The Broadway veteran won for ‘Wish You Were Here’ and also was in ‘Make Mine Manhattan,’ ‘Street Scene’ and ‘Damn Yankees.’
Sheila Bond, the actress and dancer who won a Tony Award in 1953 for her performance in the Josh Logan musical Wish You Were Here, which featured a swimming pool built into the stage, has died. She was 90.
Bond died March 25, a few days after her birthday at her home in Manhattan, her niece, Sheri Smith, told The Hollywood Reporter.
Bond also played Judy Holliday’s sister in George Cukor’s The Marrying Kind (1952), appeared on Broadway opposite Sid Caesar in 1948’s Make Mine Manhattan and stepped in as Lola for Gwen Verdon in the original 1955-57 staging of Damn Yankees.
The native New Yorker received the Tony for best featured actress in a musical for starring as Fay Fromkin in Wish You Were Here, with music and lyrics from Harold Rome.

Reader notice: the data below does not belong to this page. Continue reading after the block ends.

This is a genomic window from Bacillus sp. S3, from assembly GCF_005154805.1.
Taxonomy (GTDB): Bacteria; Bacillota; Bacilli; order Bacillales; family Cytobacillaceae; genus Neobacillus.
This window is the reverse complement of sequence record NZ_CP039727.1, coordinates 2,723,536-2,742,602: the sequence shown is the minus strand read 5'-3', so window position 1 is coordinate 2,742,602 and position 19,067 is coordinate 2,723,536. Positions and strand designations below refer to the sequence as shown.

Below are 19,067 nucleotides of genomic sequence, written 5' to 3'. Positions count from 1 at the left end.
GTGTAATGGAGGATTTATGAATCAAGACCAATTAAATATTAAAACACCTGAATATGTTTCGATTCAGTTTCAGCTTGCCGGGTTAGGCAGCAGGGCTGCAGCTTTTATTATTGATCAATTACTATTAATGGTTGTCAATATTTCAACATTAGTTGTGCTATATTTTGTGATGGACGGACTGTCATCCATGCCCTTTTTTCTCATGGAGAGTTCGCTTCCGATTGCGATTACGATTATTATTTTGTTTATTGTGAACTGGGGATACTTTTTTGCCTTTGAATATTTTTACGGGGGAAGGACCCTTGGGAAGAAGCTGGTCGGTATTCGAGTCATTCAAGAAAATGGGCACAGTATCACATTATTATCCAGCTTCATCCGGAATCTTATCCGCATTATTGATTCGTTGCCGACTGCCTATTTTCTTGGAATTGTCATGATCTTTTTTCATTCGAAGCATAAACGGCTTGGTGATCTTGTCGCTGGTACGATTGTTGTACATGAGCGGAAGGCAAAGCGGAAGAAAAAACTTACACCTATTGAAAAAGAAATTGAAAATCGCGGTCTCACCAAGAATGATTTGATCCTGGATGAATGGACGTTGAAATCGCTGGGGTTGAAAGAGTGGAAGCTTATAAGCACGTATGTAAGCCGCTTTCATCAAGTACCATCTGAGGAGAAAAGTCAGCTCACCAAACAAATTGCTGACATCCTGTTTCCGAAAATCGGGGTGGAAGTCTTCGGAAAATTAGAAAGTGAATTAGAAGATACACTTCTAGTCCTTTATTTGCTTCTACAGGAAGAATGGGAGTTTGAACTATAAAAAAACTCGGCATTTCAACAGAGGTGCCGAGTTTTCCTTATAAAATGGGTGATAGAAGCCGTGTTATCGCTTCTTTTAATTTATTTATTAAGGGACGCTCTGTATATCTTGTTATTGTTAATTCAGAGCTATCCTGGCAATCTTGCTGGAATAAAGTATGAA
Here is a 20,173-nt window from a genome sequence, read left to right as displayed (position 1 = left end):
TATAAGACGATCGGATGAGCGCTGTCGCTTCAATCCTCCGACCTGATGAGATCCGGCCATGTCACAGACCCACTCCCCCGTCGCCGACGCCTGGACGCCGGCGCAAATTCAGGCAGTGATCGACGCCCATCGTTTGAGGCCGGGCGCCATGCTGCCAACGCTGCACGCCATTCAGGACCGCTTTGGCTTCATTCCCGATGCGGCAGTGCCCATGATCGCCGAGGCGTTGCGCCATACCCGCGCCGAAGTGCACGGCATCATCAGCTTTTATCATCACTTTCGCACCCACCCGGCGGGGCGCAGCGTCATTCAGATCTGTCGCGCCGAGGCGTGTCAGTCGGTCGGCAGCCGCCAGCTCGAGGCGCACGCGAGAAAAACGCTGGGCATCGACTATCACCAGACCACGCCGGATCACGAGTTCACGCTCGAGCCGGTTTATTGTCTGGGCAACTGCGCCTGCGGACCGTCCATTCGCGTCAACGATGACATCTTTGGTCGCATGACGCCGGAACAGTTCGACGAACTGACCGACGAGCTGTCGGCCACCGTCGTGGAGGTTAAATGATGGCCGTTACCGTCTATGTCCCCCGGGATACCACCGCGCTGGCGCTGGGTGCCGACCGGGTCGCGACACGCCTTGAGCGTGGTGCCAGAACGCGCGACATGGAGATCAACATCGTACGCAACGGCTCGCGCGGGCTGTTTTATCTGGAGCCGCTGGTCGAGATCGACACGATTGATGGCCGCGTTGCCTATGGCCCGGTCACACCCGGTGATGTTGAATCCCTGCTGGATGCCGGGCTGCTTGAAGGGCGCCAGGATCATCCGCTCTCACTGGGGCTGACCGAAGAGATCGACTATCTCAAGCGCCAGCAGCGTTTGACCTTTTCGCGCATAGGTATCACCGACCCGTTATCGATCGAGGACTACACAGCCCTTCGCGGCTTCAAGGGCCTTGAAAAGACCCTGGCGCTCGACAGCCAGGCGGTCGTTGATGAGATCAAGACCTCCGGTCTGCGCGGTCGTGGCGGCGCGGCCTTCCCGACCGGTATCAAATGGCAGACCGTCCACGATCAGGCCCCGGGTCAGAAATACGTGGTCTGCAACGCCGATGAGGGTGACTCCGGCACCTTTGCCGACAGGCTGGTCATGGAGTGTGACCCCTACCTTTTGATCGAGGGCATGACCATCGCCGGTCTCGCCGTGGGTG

Revolving around attractive single people in swimsuits at Camp Karefree in the Catskills, Wish You Were Here was famous for the $15,000 pool (complete with diving board!) that was sunk into the center of the stage at the Imperial Theatre in a never-before-seen stunt. The musical ran for nearly 600 performances, and Jack Cassidy and Florence Henderson also were in the cast.
Bond made her Broadway debut as a dancer in 1943 in Artists and Models and starred in 1947’s Street Scene and 1950’s The Live Wire; the latter was written by Garson Kanin, who co-wrote The Marrying Kind.
Survivors also include her children Lori and Brad and five grandchildren.